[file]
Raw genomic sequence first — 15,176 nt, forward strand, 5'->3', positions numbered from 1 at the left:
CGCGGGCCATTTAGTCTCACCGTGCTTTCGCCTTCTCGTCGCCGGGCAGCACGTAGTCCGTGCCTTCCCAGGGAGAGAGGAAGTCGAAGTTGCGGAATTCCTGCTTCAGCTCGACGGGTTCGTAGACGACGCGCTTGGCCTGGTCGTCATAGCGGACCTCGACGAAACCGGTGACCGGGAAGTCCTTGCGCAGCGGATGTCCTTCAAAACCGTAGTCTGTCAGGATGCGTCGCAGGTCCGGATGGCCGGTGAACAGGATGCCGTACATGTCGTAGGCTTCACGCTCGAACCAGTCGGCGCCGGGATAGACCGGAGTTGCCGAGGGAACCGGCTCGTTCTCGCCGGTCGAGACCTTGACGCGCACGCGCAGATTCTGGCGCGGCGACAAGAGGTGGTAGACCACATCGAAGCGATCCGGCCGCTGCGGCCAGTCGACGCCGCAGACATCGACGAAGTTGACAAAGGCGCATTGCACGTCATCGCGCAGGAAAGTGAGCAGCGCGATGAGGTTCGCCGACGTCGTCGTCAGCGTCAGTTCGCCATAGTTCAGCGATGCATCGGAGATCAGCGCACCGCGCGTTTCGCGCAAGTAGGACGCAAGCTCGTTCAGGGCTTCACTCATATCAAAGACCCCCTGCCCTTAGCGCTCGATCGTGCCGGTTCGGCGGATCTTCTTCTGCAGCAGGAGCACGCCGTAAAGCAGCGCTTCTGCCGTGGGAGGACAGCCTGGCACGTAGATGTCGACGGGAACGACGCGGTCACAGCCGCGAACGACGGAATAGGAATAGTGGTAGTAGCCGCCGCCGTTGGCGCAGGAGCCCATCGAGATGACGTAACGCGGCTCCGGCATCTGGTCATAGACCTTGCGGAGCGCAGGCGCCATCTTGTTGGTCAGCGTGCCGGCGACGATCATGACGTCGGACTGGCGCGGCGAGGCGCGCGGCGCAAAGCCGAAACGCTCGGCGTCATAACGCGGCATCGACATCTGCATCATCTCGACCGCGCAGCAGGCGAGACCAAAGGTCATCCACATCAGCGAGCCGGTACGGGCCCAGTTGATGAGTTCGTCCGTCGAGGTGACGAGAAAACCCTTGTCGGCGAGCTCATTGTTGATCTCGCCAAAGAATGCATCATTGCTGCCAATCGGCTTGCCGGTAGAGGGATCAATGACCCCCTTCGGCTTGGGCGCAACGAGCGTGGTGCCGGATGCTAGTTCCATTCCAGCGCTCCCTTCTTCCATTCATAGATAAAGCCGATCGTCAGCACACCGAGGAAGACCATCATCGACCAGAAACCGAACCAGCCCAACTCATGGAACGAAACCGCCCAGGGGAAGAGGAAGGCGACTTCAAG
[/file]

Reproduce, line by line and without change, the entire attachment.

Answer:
Raw genomic sequence first — 15,176 nt, forward strand, 5'->3', positions numbered from 1 at the left:
CGCGGGCCATTTAGTCTCACCGTGCTTTCGCCTTCTCGTCGCCGGGCAGCACGTAGTCCGTGCCTTCCCAGGGAGAGAGGAAGTCGAAGTTGCGGAATTCCTGCTTCAGCTCGACGGGTTCGTAGACGACGCGCTTGGCCTGGTCGTCATAGCGGACCTCGACGAAACCGGTGACCGGGAAGTCCTTGCGCAGCGGATGTCCTTCAAAACCGTAGTCTGTCAGGATGCGTCGCAGGTCCGGATGGCCGGTGAACAGGATGCCGTACATGTCGTAGGCTTCACGCTCGAACCAGTCGGCGCCGGGATAGACCGGAGTTGCCGAGGGAACCGGCTCGTTCTCGCCGGTCGAGACCTTGACGCGCACGCGCAGATTCTGGCGCGGCGACAAGAGGTGGTAGACCACATCGAAGCGATCCGGCCGCTGCGGCCAGTCGACGCCGCAGACATCGACGAAGTTGACAAAGGCGCATTGCACGTCATCGCGCAGGAAAGTGAGCAGCGCGATGAGGTTCGCCGACGTCGTCGTCAGCGTCAGTTCGCCATAGTTCAGCGATGCATCGGAGATCAGCGCACCGCGCGTTTCGCGCAAGTAGGACGCAAGCTCGTTCAGGGCTTCACTCATATCAAAGACCCCCTGCCCTTAGCGCTCGATCGTGCCGGTTCGGCGGATCTTCTTCTGCAGCAGGAGCACGCCGTAAAGCAGCGCTTCTGCCGTGGGAGGACAGCCTGGCACGTAGATGTCGACGGGAACGACGCGGTCACAGCCGCGAACGACGGAATAGGAATAGTGGTAGTAGCCGCCGCCGTTGGCGCAGGAGCCCATCGAGATGACGTAACGCGGCTCCGGCATCTGGTCATAGACCTTGCGGAGCGCAGGCGCCATCTTGTTGGTCAGCGTGCCGGCGACGATCATGACGTCGGACTGGCGCGGCGAGGCGCGCGGCGCAAAGCCGAAACGCTCGGCGTCATAACGCGGCATCGACATCTGCATCATCTCGACCGCGCAGCAGGCGAGACCAAAGGTCATCCACATCAGCGAGCCGGTACGGGCCCAGTTGATGAGTTCGTCCGTCGAGGTGACGAGAAAACCCTTGTCGGCGAGCTCATTGTTGATCTCGCCAAAGAATGCATCATTGCTGCCAATCGGCTTGCCGGTAGAGGGATCAATGACCCCCTTCGGCTTGGGCGCAACGAGCGTGGTGCCGGATGCTAGTTCCATTCCAGCGCTCCCTTCTTCCATTCATAGATAAAGCCGATCGTCAGCACACCGAGGAAGACCATCATCGACCAGAAACCGAACCAGCCCAACTCATGGAACGAAACCGCCCAGGGGAAGAGGAAGGCGACTTCAAG